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Greek Thoughts

Having just watched Varoufakis and Dijesselbloom’s press conferences:

http://tvnewsroom.consilium.europa.eu/event/eurogroup-meeting-february-2015/press-conference-part-165519622693917503
http://ec.europa.eu/avservices/ebs/live.cfm?page=1

I wanted to jot down a few thoughts on how things are progressing:

1. Anyone who is surprised that this is taking a long time should work in sales…

This is an ultimatum game. In the event that nothing gets decided both sides will lose hugely. Additionally, neither side knows how much the other is prepared to give up, or how much pain they can take. Therefore, making sure it goes right down to the wire is the only way to ensure that your opponent is giving up as much as you can possibly force him to, anything else is just irresponsible. I applaud Varoufakis and co for not being cowed by the big countries and big names briefing against them, and sticking to their guns. I encounter this phenomenon all the time in market making, especially when trading illiquid products. My client will want to buy some exotc option from one of the traders at my bank, and the trader will quote him a price. As there’s no certainty on where the price should be, he quotes the maximum he thinks the client will pay. The client comes back (inevitably) saying that the price is outrageously high. Then some bluster takes place, which I mediate. Then, just as it looks like no compromise is possible, I will make a trivial concession to the customer and win the trade. This is good negotiating.  On this, the Eurogroup, especially Dijesselbloom, and the Greeks are both doing well. Dijesselbloom is doing especially well to maintain the facade of holding out on Greece, as his position is so obviously intellectually dishonest and politically untenable it is really impressive that he manages to stick by it – and I mean that totally non sarcastically. He’s doing a good job according to the rules of the Eurogroup.
2.  Yanis Varoufakis is the man.

He is just, stunning. I am constantly impressed by his ability to communicate under pressure, and act reasonable while playing brass balls politics. He looked relaxed at the press conference, like he was conducting a challenging thesis defence rather than negotiating for the future of his country, and constantly found time to break out inspiring phrases and act like he’s taking the high road. Some highlights:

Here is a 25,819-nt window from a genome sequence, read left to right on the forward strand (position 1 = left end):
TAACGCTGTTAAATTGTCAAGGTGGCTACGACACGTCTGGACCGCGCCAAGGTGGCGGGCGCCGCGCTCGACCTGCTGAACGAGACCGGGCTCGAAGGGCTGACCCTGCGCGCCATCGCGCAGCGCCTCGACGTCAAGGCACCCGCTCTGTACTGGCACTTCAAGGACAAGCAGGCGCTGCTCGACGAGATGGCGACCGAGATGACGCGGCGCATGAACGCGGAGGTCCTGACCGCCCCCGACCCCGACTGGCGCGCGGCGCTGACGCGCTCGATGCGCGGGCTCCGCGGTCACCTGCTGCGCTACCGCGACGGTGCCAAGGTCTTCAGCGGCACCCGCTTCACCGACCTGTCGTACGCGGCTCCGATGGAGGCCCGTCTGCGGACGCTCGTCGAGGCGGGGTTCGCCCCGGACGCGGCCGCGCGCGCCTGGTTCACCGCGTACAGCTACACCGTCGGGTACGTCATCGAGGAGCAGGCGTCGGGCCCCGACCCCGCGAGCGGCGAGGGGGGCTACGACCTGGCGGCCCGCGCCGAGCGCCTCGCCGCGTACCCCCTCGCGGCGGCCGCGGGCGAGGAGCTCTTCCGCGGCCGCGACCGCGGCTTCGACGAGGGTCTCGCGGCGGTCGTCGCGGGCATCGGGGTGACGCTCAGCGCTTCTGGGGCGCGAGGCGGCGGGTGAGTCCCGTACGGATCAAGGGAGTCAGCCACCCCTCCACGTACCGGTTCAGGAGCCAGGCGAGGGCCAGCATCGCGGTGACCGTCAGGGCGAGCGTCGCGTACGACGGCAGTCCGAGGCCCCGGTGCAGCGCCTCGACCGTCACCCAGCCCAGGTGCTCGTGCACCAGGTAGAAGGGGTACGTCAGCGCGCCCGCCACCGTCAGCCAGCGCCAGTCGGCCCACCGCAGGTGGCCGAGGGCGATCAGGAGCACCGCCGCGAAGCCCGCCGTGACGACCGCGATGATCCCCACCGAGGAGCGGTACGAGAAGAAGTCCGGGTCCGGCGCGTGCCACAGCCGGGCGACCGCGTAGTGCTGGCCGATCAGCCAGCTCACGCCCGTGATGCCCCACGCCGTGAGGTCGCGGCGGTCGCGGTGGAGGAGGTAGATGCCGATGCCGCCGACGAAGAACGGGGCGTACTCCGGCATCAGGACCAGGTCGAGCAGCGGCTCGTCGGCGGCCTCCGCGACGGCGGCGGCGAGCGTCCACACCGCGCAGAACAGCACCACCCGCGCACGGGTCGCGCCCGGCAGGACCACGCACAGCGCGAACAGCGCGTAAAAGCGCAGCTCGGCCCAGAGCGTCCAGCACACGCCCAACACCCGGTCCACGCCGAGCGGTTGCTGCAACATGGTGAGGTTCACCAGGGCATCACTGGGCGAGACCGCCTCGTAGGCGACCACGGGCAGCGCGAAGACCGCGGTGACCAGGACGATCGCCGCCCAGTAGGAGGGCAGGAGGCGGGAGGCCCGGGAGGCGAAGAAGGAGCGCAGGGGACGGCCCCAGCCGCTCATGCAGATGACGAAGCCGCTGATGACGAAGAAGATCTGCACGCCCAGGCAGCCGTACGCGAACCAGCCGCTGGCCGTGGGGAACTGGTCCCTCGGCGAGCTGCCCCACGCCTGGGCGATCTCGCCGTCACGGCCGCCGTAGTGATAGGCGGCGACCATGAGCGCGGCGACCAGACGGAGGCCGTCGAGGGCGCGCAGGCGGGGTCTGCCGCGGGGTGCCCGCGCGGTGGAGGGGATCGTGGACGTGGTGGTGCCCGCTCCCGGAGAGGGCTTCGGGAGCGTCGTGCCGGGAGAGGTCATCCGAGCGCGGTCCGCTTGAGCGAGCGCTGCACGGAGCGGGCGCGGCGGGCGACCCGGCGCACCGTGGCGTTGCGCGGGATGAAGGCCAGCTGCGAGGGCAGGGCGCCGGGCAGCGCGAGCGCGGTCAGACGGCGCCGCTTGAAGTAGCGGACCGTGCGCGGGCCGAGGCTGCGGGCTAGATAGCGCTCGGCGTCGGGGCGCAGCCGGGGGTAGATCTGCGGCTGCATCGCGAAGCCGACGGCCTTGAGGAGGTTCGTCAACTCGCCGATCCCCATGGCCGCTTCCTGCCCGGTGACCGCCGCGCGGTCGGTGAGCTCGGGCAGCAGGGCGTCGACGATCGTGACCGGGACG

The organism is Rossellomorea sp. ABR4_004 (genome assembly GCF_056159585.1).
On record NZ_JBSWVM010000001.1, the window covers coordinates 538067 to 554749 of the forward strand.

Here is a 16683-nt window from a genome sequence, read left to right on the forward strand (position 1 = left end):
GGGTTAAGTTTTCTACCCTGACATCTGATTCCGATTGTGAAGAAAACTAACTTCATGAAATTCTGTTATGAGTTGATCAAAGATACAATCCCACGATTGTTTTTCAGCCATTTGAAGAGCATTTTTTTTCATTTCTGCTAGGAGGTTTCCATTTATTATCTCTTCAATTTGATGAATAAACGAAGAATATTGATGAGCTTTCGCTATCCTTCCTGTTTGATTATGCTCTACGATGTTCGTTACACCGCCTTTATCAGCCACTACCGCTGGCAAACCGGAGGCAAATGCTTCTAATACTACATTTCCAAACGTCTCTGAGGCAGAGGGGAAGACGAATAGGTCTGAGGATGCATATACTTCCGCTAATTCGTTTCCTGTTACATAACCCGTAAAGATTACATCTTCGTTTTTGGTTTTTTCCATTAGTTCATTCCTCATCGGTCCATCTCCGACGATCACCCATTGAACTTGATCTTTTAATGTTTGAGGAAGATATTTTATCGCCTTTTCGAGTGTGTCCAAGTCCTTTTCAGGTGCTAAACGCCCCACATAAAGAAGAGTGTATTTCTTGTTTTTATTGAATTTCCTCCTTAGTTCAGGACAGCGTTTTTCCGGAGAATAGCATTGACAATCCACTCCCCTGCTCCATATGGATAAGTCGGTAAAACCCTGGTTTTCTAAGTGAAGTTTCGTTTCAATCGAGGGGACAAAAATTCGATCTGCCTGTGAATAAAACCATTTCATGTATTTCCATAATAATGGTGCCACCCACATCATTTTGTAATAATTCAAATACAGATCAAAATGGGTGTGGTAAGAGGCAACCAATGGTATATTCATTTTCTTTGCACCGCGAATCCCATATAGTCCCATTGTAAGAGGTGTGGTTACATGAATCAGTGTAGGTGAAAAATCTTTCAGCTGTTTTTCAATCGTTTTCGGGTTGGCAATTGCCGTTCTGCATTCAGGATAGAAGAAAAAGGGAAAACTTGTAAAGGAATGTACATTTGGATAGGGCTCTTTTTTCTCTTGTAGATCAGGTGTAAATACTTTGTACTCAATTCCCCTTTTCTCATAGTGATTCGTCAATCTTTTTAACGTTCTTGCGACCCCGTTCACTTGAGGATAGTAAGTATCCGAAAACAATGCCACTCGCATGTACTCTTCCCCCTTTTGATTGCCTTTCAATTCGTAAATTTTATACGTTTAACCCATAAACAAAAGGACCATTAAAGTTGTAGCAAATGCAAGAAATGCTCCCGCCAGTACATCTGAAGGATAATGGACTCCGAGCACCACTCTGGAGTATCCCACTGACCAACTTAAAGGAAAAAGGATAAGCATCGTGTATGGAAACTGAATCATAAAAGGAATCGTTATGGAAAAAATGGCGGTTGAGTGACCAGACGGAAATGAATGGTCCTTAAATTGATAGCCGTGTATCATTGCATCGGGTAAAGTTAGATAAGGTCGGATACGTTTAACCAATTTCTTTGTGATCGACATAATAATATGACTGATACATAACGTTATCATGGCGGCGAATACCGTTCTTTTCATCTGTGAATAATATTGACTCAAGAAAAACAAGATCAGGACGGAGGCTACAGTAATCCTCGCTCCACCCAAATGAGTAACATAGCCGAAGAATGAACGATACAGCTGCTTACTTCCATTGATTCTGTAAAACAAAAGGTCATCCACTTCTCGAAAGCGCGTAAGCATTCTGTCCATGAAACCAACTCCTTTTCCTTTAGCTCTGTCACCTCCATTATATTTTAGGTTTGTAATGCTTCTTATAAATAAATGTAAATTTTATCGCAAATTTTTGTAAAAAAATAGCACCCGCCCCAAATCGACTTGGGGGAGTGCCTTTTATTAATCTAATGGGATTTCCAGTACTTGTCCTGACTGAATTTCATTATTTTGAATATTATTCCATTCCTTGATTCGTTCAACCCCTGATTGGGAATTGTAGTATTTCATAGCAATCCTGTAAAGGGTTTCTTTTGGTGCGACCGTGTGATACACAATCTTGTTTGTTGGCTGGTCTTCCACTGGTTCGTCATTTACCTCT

“Anyone who plays little games with the indivisibility of Europe is an anti-European.”

“Greece should be treated as an equal and not as a debt colony.”

“This government is not playing games. It is engaged in discussions to find solutions”

Thanks to @TeamVaroufakis for picking them out…

3. Everyone has a lot to lose.

It is a delicate balance. Greece may have suffered a crippling recession, but how much worse could it get given:

Debt to Private

The Greek banking system is clearly still churning away, making loans and supporting economic activity in spite of everything. There is a lot of scope for this number to fall. If it does the dire GDP numbers will get worse as well.

The Eurogroup must find a compromise as well. The payoffs for them are more complex, and one has to believe that someone somewhere in the Eurosystem has figured out how to not make Target 2 destroy the entire Eurosystem if the Bank of Greece is booted out, but it’s hard to put an upper bound on the cost of Grexit.

4. Dijesselbloom seems to be playing house captain for the smaller FinMin’s

He doesn’t have the air of a stupid man to me, but he is supposed to be the president of a group of finance ministers who say things like:

“In our opinion, the conditions are very favorable for Greece,” – Maris Lauri, Estonia

Urh… yeah. Right… It will take political courage to get such remarkably ‘at odds with reality’ folks to face up to  the reality that they will be on the hook for Grexit if they continue to destroy the productive capacity of the Greek economy.

 

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